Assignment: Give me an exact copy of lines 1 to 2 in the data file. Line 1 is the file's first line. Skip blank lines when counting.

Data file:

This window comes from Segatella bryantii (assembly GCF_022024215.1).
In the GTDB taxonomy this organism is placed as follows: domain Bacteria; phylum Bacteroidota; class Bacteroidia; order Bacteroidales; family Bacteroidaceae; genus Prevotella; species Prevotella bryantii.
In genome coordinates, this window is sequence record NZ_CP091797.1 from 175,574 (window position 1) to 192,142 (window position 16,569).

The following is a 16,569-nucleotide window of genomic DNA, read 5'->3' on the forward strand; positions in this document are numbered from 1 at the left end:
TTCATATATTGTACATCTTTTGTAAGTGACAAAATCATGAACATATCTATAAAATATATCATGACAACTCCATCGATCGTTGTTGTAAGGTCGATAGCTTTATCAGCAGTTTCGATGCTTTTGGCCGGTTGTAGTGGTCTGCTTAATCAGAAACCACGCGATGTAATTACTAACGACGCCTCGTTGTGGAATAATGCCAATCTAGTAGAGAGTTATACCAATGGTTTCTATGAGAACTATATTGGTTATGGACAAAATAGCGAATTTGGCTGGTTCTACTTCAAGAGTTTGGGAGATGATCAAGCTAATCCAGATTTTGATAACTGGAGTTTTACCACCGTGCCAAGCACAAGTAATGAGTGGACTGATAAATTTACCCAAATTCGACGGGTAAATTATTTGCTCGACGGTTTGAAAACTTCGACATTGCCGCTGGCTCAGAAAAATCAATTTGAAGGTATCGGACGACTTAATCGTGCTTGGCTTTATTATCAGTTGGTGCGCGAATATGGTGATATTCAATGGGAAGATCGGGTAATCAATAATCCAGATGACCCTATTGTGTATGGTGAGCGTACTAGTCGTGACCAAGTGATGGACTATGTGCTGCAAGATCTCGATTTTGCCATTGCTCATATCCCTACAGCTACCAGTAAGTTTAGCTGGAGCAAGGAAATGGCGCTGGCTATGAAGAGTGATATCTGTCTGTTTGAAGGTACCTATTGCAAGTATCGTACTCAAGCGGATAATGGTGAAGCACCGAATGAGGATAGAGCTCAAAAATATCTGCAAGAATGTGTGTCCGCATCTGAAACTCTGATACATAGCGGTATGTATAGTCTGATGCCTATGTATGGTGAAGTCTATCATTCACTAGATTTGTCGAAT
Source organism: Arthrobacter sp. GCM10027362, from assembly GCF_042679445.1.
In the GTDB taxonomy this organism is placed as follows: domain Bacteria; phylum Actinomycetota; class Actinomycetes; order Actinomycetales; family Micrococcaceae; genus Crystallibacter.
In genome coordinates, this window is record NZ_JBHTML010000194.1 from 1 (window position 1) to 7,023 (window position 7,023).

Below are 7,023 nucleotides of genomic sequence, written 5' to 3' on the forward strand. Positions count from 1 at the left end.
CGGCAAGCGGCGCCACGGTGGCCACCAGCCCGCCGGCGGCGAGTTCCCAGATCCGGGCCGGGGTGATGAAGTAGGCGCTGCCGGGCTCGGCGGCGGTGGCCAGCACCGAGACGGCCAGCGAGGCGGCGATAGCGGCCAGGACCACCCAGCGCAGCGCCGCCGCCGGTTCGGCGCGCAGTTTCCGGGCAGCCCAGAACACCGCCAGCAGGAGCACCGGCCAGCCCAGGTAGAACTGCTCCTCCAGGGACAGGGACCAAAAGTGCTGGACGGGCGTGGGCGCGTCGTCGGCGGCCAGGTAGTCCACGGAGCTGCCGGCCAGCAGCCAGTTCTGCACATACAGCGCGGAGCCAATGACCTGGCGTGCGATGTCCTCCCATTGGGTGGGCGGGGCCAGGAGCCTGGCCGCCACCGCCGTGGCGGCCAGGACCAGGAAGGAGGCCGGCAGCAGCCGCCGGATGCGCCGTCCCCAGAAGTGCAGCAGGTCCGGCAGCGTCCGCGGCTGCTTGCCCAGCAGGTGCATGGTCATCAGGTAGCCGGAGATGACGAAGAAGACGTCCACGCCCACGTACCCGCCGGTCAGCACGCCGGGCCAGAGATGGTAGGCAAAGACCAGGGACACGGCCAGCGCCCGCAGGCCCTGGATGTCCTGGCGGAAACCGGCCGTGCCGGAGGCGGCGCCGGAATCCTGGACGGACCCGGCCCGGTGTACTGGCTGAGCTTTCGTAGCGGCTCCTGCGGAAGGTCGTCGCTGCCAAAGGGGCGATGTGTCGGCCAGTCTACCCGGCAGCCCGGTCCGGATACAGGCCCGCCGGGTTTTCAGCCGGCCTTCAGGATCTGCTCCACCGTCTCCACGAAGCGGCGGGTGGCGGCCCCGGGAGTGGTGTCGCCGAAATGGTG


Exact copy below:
This window comes from Segatella bryantii (assembly GCF_022024215.1).
In the GTDB taxonomy this organism is placed as follows: domain Bacteria; phylum Bacteroidota; class Bacteroidia; order Bacteroidales; family Bacteroidaceae; genus Prevotella; species Prevotella bryantii.